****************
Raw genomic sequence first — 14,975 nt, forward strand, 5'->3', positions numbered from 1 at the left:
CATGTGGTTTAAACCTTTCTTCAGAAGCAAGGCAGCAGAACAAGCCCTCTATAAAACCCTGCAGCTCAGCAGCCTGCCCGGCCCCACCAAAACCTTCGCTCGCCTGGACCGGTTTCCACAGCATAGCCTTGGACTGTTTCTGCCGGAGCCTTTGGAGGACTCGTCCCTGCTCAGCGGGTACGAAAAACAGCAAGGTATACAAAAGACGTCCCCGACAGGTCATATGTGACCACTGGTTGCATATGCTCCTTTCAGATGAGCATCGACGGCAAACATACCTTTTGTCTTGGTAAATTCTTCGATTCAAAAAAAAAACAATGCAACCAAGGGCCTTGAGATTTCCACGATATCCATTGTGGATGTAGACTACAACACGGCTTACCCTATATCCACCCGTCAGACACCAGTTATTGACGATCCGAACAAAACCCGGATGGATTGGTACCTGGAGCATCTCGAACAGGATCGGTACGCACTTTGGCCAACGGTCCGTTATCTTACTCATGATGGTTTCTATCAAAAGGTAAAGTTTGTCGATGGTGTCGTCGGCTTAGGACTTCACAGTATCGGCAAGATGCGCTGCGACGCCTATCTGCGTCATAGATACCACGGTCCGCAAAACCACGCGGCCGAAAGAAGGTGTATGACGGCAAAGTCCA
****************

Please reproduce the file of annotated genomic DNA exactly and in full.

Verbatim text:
Raw genomic sequence first — 14,975 nt, forward strand, 5'->3', positions numbered from 1 at the left:
CATGTGGTTTAAACCTTTCTTCAGAAGCAAGGCAGCAGAACAAGCCCTCTATAAAACCCTGCAGCTCAGCAGCCTGCCCGGCCCCACCAAAACCTTCGCTCGCCTGGACCGGTTTCCACAGCATAGCCTTGGACTGTTTCTGCCGGAGCCTTTGGAGGACTCGTCCCTGCTCAGCGGGTACGAAAAACAGCAAGGTATACAAAAGACGTCCCCGACAGGTCATATGTGACCACTGGTTGCATATGCTCCTTTCAGATGAGCATCGACGGCAAACATACCTTTTGTCTTGGTAAATTCTTCGATTCAAAAAAAAAACAATGCAACCAAGGGCCTTGAGATTTCCACGATATCCATTGTGGATGTAGACTACAACACGGCTTACCCTATATCCACCCGTCAGACACCAGTTATTGACGATCCGAACAAAACCCGGATGGATTGGTACCTGGAGCATCTCGAACAGGATCGGTACGCACTTTGGCCAACGGTCCGTTATCTTACTCATGATGGTTTCTATCAAAAGGTAAAGTTTGTCGATGGTGTCGTCGGCTTAGGACTTCACAGTATCGGCAAGATGCGCTGCGACGCCTATCTGCGTCATAGATACCACGGTCCGCAAAACCACGCGGCCGAAAGAAGGTGTATGACGGCAAAGTCCA